Krassen, just a question re your remark that "every poll for Super Tuesday has McCain (excep Mass)", where do you get that from? I've been tabulating polls myself, and I'm seeing two polls out for Georgia this month, for example (Mason-Dixon and Rasmussen), and both have Huckabee in the lead. Two concurrent polls from Missouri about a week ago (Research 2000 and Rasmussen) had McCain and Huckabee in front, respectively, no new polls since that I've seen yet. A fresh new poll out from Tennessee by PPP yesterday has Huckabee in front too.

Continuing on to smaller states, the one poll I've seen out in Colorado in the last week, by Mason-Dixon, had Romney in the lead, while a Rasmussen poll a few days ago had McCain tied with Huckabee in Alabama, with no new poll since that I've seen.

And of course Huckabee can count on Arkansas - last poll I've seen from there was in December, and Huckabee led McCain 59% to 9%.

So it doesnt look to me like McCain has it all in the bag already..

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Can anyone recommend a website that lists the number of Democratic delegates by state and the method by which they are allocated? I saw that CNN has something but I couldn't make heads nor tails of it... I'd prefer a site that includes a lot of explanation.

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Mark Blumenthal:

Ciccina:

You might try the "campaign tracker" page that my National Journal colleagues put together. I believe it is free to non-subscribers (not sure though). Let us know what you think.

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Andrew:

Real Clear Politics has a nice delegate count page as well, state by state:
http://www.realclearpolitics.com/epolls/2008/president/democratic_delegate_count.html

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krassen:

nymph,
I misspoke. Every poll that I have seen, which includes NY, NJ, CA, IL, CT, AZ, MA.
Of those only MA is for Romney.
However, it is still fair to say that victories in the states where he is ahead pretty much seal mcCain's nomination. nothing that happened tonight would diminish his chances in these state, quite contrary.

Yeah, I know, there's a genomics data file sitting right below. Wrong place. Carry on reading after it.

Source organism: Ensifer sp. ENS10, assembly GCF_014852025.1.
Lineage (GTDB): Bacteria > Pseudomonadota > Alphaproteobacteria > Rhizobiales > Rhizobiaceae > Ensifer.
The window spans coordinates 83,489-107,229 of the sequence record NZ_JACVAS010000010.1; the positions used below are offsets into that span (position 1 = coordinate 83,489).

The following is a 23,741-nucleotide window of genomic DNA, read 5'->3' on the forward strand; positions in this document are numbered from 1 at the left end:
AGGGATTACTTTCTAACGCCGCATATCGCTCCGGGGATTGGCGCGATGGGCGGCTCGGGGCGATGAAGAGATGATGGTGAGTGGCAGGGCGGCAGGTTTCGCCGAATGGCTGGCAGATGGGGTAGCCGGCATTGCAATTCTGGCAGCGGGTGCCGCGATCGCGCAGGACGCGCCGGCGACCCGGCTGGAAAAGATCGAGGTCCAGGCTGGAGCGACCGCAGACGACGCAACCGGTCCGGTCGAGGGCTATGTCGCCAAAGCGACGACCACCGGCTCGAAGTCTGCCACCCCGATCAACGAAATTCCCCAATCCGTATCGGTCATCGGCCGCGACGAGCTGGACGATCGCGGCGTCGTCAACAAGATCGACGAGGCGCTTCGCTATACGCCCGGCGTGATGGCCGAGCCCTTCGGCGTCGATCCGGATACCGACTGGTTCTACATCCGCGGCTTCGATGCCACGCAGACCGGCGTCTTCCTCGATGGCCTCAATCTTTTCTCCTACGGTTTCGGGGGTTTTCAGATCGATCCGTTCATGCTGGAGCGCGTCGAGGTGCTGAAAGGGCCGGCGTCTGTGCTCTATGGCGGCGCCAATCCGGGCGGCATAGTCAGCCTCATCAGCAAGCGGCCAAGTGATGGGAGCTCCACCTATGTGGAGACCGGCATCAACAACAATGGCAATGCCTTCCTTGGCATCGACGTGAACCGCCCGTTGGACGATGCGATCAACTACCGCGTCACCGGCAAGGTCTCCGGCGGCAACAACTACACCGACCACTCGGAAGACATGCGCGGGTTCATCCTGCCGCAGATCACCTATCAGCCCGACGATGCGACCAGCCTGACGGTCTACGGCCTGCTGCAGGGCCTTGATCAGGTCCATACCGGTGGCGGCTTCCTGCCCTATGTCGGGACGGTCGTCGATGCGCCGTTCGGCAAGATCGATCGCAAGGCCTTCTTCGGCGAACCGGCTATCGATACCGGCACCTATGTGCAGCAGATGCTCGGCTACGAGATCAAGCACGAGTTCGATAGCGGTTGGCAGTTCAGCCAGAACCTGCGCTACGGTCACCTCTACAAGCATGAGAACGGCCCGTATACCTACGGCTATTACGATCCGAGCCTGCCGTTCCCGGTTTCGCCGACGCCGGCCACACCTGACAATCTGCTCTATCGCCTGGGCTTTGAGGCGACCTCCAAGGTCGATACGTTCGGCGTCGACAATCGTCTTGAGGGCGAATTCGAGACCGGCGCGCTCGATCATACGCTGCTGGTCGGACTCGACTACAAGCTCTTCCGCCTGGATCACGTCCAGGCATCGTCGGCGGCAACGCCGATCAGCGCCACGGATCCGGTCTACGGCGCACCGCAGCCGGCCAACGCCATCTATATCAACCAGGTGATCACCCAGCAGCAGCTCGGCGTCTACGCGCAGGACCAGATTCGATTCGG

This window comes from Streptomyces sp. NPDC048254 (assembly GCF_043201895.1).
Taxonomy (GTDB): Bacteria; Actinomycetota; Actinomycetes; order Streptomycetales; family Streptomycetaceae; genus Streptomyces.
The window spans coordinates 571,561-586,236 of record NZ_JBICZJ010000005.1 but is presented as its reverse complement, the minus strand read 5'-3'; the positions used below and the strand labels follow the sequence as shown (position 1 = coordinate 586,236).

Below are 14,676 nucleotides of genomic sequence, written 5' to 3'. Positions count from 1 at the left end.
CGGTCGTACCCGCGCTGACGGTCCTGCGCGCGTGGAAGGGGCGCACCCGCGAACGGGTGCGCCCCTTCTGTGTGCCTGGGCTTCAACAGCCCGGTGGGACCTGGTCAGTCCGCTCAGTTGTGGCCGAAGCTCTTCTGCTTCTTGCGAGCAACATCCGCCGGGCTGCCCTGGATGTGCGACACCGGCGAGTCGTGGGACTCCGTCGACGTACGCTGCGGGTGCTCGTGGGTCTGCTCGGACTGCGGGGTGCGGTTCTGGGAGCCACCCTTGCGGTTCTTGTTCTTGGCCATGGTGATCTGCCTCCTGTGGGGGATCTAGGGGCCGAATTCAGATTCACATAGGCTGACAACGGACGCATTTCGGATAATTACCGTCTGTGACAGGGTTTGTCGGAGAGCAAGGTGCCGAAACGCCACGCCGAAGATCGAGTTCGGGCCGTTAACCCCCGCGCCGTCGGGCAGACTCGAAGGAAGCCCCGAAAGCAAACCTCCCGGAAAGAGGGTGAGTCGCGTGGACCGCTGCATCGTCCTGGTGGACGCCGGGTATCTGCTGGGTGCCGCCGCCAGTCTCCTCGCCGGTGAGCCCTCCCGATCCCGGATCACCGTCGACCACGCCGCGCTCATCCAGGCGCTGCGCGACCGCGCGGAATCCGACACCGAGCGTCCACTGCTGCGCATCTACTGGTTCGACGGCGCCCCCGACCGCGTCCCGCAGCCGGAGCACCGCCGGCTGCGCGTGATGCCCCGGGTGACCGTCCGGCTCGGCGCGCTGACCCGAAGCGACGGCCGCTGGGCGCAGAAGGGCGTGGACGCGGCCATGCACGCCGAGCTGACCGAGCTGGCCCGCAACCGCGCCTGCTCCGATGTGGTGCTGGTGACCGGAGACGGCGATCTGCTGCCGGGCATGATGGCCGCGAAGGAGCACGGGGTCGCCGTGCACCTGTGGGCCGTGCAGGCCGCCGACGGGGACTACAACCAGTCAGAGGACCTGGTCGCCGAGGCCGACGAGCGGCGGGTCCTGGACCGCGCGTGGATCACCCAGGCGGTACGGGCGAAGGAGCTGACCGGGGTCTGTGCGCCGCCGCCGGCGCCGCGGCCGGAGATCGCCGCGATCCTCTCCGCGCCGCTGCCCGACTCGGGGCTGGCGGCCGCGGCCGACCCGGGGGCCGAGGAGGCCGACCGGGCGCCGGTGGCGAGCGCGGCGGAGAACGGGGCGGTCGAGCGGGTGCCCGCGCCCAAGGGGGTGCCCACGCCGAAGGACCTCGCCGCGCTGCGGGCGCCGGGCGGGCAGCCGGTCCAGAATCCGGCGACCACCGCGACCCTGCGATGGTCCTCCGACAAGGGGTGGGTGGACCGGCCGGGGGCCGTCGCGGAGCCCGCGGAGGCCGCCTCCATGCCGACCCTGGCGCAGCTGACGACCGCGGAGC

Cheers,

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Bill Mitchell:

Anyone else notice the VOTER FRAUD?
HERE ARE THE FACTS:

1. Florida is a CLOSED PRIMARY.
2. Only those REGISTERED REPUBLICAN a month ago were supposed to be allowed to vote.
3. Rush announced yesterday that 'someone' had instructed poll workers to allow INDEPENDENTS to vote REPUBLICAN.
4. This is ILLEGAL.
5. The final turnout was 20% INDEPENDENTS/DEMOCRATS.
6. The final turnout was 28% MODERATES / 11% LIBERALS. This is 8% higher than in SC's "OPEN" PRIMARY.
7. McCain carried the INDEPENDENT/DEMOCRAT votes by 2:1.

People, what we have here is MASSIVE VOTER FRAUD. These results are STATISTICALLY IMPOSSIBLE for a CLOSED PRIMARY. Someone, I suspect the Governors Office, wa instructing polling places to allow INDEPENDENTS to vote.

This is wrong and we need to call the FLORIDA BOARD OF ELECTIONS to complain.

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Mark Lindeman:

Bill, so help me, I can't decide whether your post is intended to be satirical. It's been a long three-plus years, and I've seen the phrase "STATISTICALLY IMPOSSIBLE" waaaaay too many times.

"Rush announced yesterday that 'someone' had instructed poll workers to allow INDEPENDENTS to vote REPUBLICAN." Even if that is true, what does it mean? "Someone"?

The 2004 Florida Democratic primary was also a closed primary, and in the exit poll, 15% of respondents self-identified as independent, and 4% as Republican. The percentages are similar this year, but the "independent" contingent is up to 17% (all subject to rounding and weighting, of course).